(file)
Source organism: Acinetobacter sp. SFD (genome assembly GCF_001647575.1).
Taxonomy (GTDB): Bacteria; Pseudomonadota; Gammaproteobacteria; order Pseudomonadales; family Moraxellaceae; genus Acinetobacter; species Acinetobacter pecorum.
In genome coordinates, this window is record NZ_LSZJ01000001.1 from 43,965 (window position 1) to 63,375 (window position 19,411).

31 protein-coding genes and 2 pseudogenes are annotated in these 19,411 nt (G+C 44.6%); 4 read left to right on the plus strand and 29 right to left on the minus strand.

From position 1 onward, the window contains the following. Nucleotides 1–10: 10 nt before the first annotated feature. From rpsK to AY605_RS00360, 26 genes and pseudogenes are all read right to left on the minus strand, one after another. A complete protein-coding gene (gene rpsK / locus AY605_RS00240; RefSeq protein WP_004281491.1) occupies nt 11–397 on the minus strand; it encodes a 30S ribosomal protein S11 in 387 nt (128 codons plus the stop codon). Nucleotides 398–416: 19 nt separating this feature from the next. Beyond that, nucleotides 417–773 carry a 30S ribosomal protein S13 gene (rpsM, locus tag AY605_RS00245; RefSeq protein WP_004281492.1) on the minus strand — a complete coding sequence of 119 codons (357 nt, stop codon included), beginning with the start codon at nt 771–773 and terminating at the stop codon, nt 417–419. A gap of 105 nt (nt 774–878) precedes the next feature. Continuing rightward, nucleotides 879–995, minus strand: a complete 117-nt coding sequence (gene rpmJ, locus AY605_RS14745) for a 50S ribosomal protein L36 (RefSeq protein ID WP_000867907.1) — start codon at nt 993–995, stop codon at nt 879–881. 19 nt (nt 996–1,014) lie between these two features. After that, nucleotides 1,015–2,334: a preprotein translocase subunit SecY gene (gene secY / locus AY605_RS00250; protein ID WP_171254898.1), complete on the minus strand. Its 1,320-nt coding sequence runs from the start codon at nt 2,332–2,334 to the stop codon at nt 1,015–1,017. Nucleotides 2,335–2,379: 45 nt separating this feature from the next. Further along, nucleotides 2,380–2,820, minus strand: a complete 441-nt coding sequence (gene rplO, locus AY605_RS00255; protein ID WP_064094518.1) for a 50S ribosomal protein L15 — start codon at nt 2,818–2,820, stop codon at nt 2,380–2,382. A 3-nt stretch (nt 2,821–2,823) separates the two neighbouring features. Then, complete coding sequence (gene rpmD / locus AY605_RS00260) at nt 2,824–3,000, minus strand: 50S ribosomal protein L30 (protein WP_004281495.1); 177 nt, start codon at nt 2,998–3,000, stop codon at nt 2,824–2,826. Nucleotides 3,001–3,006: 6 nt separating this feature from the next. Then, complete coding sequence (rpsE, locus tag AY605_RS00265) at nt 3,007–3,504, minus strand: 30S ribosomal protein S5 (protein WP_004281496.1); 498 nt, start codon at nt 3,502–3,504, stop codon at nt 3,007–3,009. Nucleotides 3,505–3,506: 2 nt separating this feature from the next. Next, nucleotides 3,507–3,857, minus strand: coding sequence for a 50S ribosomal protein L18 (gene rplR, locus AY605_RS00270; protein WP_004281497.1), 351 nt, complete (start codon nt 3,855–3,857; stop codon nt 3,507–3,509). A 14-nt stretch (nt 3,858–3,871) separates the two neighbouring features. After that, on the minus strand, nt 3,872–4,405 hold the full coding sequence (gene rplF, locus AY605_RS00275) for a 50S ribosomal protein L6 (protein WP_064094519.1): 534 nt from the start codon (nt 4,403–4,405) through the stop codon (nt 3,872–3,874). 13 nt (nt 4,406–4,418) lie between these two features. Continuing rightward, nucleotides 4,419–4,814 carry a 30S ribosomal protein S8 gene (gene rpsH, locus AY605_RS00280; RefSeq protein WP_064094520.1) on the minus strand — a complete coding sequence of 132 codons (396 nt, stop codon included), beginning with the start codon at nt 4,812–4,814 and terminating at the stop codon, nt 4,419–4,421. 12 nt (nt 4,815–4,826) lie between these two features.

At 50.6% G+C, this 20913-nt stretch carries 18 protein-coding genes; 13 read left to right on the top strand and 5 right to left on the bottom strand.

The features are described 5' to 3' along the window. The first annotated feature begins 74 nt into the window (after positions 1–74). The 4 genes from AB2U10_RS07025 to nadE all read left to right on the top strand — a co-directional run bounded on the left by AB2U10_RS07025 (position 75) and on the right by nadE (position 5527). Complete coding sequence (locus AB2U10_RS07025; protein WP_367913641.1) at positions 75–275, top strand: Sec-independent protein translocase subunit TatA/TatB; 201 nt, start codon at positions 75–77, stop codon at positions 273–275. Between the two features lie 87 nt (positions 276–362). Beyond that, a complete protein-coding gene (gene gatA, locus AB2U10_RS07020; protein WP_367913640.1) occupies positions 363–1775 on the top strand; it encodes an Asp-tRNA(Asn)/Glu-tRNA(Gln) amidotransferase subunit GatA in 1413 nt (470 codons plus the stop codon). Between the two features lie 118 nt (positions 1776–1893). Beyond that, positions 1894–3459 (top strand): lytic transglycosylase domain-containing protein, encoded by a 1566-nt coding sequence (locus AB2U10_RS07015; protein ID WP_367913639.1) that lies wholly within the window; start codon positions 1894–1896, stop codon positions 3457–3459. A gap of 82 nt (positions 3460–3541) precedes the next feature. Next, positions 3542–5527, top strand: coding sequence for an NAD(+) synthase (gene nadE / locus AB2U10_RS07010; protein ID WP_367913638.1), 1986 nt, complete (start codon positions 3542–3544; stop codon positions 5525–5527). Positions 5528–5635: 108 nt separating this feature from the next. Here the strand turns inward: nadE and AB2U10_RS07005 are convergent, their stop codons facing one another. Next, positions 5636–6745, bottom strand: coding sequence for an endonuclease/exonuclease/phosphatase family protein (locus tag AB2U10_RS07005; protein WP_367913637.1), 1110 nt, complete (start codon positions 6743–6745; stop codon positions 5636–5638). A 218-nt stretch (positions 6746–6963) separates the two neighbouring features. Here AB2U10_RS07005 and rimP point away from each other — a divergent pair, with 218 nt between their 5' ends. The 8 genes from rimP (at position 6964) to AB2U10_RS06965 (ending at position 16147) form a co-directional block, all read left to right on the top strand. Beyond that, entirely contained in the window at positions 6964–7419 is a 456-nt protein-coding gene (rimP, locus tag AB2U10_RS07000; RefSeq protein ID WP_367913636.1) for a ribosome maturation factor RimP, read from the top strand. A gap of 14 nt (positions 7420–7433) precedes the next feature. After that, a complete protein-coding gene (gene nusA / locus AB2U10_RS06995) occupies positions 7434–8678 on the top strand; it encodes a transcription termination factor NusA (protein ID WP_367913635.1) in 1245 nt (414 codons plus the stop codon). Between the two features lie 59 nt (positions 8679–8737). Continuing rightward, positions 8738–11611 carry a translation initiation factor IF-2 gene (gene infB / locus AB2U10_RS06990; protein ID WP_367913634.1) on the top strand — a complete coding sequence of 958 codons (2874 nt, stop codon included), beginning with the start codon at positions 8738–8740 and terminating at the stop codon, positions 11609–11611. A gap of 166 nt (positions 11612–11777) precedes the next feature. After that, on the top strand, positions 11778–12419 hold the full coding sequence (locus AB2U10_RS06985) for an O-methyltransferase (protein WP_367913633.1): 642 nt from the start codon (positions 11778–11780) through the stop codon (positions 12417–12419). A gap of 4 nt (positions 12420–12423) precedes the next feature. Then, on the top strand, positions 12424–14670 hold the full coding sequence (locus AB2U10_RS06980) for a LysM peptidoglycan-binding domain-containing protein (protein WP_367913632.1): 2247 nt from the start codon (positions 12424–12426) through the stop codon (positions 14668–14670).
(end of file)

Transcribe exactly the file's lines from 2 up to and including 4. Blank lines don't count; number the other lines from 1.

Taxonomy (GTDB): Bacteria; Pseudomonadota; Gammaproteobacteria; order Pseudomonadales; family Moraxellaceae; genus Acinetobacter; species Acinetobacter pecorum.
In genome coordinates, this window is record NZ_LSZJ01000001.1 from 43,965 (window position 1) to 63,375 (window position 19,411).

31 protein-coding genes and 2 pseudogenes are annotated in these 19,411 nt (G+C 44.6%); 4 read left to right on the plus strand and 29 right to left on the minus strand.